“I’m John Carpenter, and tonight we’re going to play some songs from my movies.” So went the earnestly matter-of-fact intro to the horror-synth pioneer and filmmaking legend’s show at the Royale, where the “master of horror” and a five-piece band had assembled to do just that.

Carpenter strikes this unpretentious tone both onstage and off. “I’ve never paid particular attention to the musical scores before,” he recently told The Boston Globe, “they were just part of the job and something I was supplying to make the movies work.” The man approaches having composed some of the most distinct and influential film scores of all time with a remarkable degree of modesty.

The show that Carpenter and his band have brought on the road this fall, supporting October’s Anthology: Movie Themes 1974-1998, followed suit in Boston by delivering what it promised in sincere, straightforward fashion. The group cruised through an hour-long set focused on the Carpenter filmography, from his classic themes (“Halloween,” “Escape From New York,” “The Fog”) to the occasional outsider soundtrack contribution (Ennio Morricone’s “The Thing”) and some deep cuts (“Starman,” the anthology TV movie “Body Bags”). These songs were lovingly re-recorded in the modern studio for Anthology, and they sounded both reverent and refreshed in concert.

The eccentric crew of musicians – featuring Carpenter and his son Cody on synths, his godson (and son of The Kinks’ Dave Davies) Daniel Davies on guitar, and rounded out by members of Tenacious D ­– played faithful renditions that wisely resisted the temptation for unnecessary flare. No attempts were made to turn the eerie minimalism of “Halloween” or the menacing pulse of “Assault On Precinct 13” into something they’re not. The group did seize upon its opportunities to stretch out as a proper rock band though, particularly on a few selections from Carpenter’s Lost Themes records and set-closer “In the Mouth of Madness” – a driving, borderline heavy metal outlier in the Carpenter catalog.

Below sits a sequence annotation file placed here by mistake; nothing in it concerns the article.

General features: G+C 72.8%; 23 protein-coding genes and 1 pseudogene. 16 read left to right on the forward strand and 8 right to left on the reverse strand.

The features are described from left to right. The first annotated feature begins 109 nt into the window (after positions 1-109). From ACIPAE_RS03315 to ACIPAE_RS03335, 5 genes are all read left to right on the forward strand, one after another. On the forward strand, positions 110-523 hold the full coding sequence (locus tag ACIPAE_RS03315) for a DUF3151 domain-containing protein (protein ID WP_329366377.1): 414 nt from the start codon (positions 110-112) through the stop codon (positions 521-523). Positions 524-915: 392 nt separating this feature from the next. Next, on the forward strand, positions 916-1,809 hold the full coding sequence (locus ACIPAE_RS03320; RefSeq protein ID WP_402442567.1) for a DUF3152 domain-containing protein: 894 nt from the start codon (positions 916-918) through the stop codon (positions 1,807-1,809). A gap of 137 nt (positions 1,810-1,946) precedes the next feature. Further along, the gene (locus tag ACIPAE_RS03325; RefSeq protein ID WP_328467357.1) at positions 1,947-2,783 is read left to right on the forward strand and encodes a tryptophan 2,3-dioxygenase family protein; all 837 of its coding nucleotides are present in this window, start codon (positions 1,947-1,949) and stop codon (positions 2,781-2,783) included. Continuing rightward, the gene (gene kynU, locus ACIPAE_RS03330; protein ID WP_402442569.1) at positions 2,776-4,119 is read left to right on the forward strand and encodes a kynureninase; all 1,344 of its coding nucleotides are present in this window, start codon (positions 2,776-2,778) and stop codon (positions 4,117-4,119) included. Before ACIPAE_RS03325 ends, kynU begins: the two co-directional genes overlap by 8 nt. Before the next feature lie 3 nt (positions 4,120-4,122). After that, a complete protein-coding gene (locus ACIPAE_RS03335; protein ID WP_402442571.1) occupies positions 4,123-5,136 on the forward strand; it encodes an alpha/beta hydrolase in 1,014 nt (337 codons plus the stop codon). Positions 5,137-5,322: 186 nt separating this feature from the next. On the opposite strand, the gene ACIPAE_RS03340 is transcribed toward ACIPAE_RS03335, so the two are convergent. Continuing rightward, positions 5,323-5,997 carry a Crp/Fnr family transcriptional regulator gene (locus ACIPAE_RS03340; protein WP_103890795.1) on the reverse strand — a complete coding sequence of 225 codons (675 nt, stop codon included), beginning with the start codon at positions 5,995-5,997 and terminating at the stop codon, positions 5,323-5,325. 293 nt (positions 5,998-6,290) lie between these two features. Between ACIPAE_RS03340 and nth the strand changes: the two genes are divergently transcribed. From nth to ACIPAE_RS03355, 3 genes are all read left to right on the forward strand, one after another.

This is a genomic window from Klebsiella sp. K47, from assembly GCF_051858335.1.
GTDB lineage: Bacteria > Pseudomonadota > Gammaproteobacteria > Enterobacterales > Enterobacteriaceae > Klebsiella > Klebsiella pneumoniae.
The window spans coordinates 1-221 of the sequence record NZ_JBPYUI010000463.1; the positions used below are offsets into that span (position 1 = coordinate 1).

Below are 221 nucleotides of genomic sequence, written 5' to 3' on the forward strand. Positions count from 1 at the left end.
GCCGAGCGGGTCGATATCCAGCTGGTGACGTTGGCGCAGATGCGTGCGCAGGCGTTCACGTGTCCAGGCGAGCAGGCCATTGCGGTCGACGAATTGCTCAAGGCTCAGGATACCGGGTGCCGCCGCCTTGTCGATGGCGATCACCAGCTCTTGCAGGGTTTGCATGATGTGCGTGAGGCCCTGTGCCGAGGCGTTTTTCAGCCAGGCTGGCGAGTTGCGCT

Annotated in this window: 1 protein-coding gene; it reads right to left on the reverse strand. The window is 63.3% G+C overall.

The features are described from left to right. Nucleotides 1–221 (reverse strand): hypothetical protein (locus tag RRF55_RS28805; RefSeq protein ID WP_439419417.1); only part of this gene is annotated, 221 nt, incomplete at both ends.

Clips from corresponding films played behind the band throughout the night, underscoring just how many iconic pictures Carpenter has under his belt and how integral the music is to many of them. And to whatever degree Carpenter acknowledges the power of his music beyond it being “just part of the job,” he was clearly having a blast performing it. He had a tongue-in-cheek introduction for many of the songs, and led the whole band in donning thematically appropriate sunglasses for “They Live.”

The evening offered few surprises, but that’s hardly what the crowd spanning metalheads to horror geeks was clamoring for. The rare chance to see a master at work was more than enough.


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